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The Lord’s art collection: the home of cricket, and its cultural identity

An Ideal Cricket Match (1887, detail) by Sir Robert Ponsonby Staples and George Hamilton Barrable
An Ideal Cricket Match (1887, detail) by Sir Robert Ponsonby Staples and George Hamilton Barrable Credit: MCC/Lord's

As England vie for a place in the World Cup final, Alastair Smart visits a little-known collection at Lord’s

Back in the 1860s, Sir Spencer Ponsonby-Fane, treasurer of Marylebone Cricket Club (the MCC), was urgently looking for artworks. He needed to decorate the newly refurbished and expanded pavilion at Lord’s, the MCC’s ground in London.

As well as scouring art dealerships and auction houses, he invited Club members to contribute any cricket-related work they owned. One member donated a cannonball from the Siege of Sevastopol: a memento from his service in the Crimean War, where the British Army played regular games of cricket (albeit not, presumably, with cannonballs).

Today it counts as one of 3,000 objects in the MCC art collection at Lord’s, where on Sunday the Cricket World Cup final is being held.

In the century and a half since Ponsonby-Fane set to work, the Club has continued to acquire art pretty much uninterruptedly. For cricket diehards, the collection is a must-see. In addition to the five highlights considered here, there are plenty of little-known gems – such as Jacques Sablet’s painting from 1792, Thomas Hope of Amsterdam Playing Cricket with His Friends. It depicts a young Anglo-Dutchman taking a break from sightseeing on the Grand Tour and picking up his bat. He’s in Campagna, with Mount Vesuvius for background.

The principal works are hung in the pavilion – either on the staircase or in the famous Long Room (both of which are on the players’ route from the dressing room to the field). Other pieces are dotted around the ground. “People refer to Lord’s as the home of cricket,” says Charlotte Goodhew, MCC collections manager. “But we like to consider ourselves the home of the cultural identity of the game too: the art plays a crucial part in that.”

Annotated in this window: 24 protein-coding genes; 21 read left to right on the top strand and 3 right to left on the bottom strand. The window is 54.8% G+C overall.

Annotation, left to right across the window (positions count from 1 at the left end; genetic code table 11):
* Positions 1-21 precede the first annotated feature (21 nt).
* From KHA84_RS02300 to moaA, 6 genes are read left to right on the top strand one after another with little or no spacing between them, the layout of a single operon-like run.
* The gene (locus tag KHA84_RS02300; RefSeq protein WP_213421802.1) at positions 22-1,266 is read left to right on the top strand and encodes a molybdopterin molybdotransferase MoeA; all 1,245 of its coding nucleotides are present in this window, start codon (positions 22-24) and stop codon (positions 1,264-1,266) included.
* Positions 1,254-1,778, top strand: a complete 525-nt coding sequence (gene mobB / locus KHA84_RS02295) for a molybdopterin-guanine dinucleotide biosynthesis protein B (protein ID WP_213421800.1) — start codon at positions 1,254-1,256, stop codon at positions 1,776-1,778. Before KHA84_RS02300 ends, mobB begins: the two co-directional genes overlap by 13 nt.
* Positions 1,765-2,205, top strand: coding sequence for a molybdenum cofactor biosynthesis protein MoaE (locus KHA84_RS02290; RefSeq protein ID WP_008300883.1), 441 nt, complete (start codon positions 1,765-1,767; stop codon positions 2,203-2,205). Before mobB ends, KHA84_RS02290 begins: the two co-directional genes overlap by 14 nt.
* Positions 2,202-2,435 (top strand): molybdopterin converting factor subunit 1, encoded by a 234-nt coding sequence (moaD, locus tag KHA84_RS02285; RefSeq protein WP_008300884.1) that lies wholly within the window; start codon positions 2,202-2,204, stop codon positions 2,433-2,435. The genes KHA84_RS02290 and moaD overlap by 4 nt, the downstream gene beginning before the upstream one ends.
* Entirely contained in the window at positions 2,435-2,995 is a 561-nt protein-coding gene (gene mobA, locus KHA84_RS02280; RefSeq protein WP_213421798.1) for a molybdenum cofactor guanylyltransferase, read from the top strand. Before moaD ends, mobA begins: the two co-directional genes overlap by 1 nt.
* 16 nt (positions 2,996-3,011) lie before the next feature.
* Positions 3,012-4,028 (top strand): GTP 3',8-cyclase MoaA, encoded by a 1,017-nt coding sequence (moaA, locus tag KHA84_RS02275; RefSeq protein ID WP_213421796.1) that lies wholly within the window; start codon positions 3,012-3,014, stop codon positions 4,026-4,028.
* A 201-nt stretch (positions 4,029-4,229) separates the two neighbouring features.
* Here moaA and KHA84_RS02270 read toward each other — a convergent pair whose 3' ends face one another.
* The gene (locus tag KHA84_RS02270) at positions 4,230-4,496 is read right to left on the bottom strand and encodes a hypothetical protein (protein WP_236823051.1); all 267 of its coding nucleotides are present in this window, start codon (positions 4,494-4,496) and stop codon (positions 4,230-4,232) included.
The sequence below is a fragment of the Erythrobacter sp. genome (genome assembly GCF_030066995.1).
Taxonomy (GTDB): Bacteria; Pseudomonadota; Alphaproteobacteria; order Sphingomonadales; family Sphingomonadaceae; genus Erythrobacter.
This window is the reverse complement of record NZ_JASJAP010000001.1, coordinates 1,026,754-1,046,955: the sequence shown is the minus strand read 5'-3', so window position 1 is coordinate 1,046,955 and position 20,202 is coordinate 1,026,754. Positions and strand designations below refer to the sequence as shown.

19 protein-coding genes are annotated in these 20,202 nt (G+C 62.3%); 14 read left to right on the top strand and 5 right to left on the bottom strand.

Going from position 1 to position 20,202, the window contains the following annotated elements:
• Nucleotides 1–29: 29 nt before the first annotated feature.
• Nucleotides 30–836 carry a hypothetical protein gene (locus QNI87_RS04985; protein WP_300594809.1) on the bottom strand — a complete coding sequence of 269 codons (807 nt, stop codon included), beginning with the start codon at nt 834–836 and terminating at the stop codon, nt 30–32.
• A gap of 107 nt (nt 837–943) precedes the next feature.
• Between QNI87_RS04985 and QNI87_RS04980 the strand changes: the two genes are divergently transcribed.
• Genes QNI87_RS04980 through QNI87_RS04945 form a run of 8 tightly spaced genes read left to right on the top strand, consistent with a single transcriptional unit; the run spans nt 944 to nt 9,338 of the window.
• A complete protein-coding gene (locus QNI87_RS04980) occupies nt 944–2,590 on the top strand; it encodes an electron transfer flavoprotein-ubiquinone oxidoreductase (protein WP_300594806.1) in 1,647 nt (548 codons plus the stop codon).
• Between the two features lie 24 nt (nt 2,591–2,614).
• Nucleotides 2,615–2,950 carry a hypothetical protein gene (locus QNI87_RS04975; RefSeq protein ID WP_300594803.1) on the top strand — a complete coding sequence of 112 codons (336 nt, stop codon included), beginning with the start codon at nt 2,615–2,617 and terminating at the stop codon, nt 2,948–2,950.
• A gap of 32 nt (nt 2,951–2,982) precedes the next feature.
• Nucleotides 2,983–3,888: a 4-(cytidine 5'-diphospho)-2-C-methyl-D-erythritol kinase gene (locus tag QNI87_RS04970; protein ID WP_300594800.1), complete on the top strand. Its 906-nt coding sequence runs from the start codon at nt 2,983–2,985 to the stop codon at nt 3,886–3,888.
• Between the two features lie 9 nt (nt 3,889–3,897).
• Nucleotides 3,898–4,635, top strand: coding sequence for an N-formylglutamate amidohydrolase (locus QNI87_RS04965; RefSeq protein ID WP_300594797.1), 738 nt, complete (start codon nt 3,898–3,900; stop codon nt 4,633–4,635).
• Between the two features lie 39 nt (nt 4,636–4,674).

Antony Williams's Portrait of Mahela Jayawardene Credit: Douglas Kurn

The MCC was founded in 1787 and it remains, to this day, the custodian of the Laws of Cricket, by which the game is played internationally. The collection includes a silk handkerchief from the 18th century on which the game’s original laws were first printed.

Part of Goodhew’s job is to keep acquiring work. Big-name artists aren’t really of interest (the MCC owns none of Francis Bacon’s paintings of figures in cricket pads, for instance). More coveted are works with a connection to the history of the game than to the history of art.

Given the size of the collection, a large chunk is kept in storage. It should also be pointed out that access to the pavilion is for MCC members only. To see the art, non-members must book on to a tour of the ground.

Occasionally, the MCC commissions new works, mostly portraits, such as that of the recently retired Sri Lanka captain, Mahela Jayawardene, wearing a hoodie to protect him from the English cold. It’s typical of the modern portraits at Lord’s that the subject is captured more informally than in the days of yore, when blazer and tie were mandatory. One hopes the MCC’s next commission is a group portrait: of England’s World Cup team with winners’ medals around their necks.